The hydraulic system that actuates the clutch in your manual-transmission car will not last forever. Just like every wear item in your car, this will fail eventually. Back in the day, a clutch cable was used, but newer cars utilize a hydraulic system. If you are handy with a socket wrench and ratchet, this job is quite easy.
You can buy a cheap lower-clutch repair kit, but changing the whole assembly is a better idea. Brake fluid is highly corrosive and can destroy paint. Work with care. Rinse off with water immediately if it gets on any body panels. To increase the longevity of hydraulic parts, change the fluid once a year or when you notice discoloration in the reservoir.
You will need:
-clutch master cylinder
-clutch slave cylinder
-eye and hand protection
-rags and water
-Clutch hydraulics will not fail without warning. If you find it harder to shift into gear, and if the clutch pedal feels mushy, it is time to take a closer look at the system. Don’t wait. Do the repair soon.
- Do not mistake this for a slipping or worn-out clutch disc. That’s a completely different job.
What is the color of the clutch fluid in the master cylinder reservoir? If it is dark and mucky, that’s a sign that something is wrong. Now, locate the clutch slave cylinder. This is usually positioned on the gearbox housing, near the clutch pressure plate and release bearing. On a front-wheel-drive car, this is easily accessible from under the hood. On a rear-wheel-drive car, you may need to get the car on a lifter.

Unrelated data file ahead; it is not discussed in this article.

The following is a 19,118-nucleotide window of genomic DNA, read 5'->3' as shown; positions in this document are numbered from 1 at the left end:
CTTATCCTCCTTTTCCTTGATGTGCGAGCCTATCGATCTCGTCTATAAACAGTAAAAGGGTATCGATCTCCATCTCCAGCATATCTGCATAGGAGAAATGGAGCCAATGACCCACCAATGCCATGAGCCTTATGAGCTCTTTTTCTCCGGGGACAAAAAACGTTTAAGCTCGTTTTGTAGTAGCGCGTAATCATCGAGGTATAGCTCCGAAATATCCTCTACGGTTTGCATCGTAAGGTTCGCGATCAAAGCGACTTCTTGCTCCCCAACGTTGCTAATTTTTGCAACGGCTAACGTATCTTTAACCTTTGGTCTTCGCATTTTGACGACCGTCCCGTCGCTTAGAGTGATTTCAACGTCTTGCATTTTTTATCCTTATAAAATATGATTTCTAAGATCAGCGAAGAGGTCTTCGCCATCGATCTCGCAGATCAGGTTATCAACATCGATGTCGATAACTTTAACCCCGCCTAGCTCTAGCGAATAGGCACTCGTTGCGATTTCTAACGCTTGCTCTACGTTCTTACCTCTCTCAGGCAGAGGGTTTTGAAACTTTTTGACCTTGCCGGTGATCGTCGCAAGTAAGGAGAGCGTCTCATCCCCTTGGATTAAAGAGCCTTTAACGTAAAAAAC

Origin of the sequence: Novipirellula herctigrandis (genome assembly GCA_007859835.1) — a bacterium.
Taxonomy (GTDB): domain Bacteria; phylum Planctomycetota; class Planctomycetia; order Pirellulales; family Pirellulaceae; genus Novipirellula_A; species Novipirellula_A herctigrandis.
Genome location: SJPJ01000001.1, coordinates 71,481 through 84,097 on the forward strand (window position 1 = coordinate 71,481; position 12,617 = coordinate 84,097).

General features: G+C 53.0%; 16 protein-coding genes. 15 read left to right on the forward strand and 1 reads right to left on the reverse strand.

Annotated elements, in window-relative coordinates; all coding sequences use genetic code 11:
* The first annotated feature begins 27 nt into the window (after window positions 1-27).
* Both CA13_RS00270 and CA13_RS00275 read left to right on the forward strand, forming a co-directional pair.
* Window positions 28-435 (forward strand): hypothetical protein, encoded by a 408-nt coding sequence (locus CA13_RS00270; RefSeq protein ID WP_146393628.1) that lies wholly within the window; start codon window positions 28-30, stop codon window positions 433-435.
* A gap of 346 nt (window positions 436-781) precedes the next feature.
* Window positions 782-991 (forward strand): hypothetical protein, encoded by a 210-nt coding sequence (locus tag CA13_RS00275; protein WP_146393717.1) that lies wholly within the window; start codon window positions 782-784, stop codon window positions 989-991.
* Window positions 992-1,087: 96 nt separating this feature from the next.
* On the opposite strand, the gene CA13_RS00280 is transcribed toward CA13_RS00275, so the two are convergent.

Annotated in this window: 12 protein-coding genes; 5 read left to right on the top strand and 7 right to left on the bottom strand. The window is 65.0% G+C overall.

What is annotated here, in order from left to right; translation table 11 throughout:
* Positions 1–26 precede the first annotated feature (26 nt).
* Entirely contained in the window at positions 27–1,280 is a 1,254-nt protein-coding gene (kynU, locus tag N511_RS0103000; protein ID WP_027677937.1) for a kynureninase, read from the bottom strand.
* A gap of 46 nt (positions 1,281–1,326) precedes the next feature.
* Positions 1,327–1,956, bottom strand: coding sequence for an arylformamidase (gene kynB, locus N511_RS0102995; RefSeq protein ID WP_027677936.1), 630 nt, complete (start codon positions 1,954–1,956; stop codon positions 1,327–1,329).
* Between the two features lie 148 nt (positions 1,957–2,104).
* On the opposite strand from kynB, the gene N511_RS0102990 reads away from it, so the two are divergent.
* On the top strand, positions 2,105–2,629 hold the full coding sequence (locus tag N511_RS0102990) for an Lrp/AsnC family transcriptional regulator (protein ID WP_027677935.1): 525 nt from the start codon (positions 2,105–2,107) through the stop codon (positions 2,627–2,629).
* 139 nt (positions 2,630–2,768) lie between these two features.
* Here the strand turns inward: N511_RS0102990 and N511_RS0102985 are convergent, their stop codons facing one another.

Undo the clutch slave first. Be delicate with the metal clutch line and fittings. You don’t want to damage any of the lines. Be prepared to catch any clutch fluid using a bottle of some sort. Chances are it is filthy and black. Remove the clutch master cyclinder. You may have to undo a lever in the driver-side footwell before undoing the nuts on the firewall.
Flush the clutch line by pumping clean brake fluid into it by using a clean oil can and flexible hose. Now install the master and slave cylinder but do not over tighten the fittings. Fill the reservoir with new brake fluid.
Ask a companion to pump the clutch pedal repeatedly, and then hold it down firmly in place. With the pedal down, open the bleed screw to let any air out. You will hear a hissing sound if you are doing this properly. Repeat the pumping (bomba) and firm (pirme) cycle until all air is out of the system and the clutch pedal feel returns to normal.
Clean up any spilled brake fluid with water. You can now hit the road again.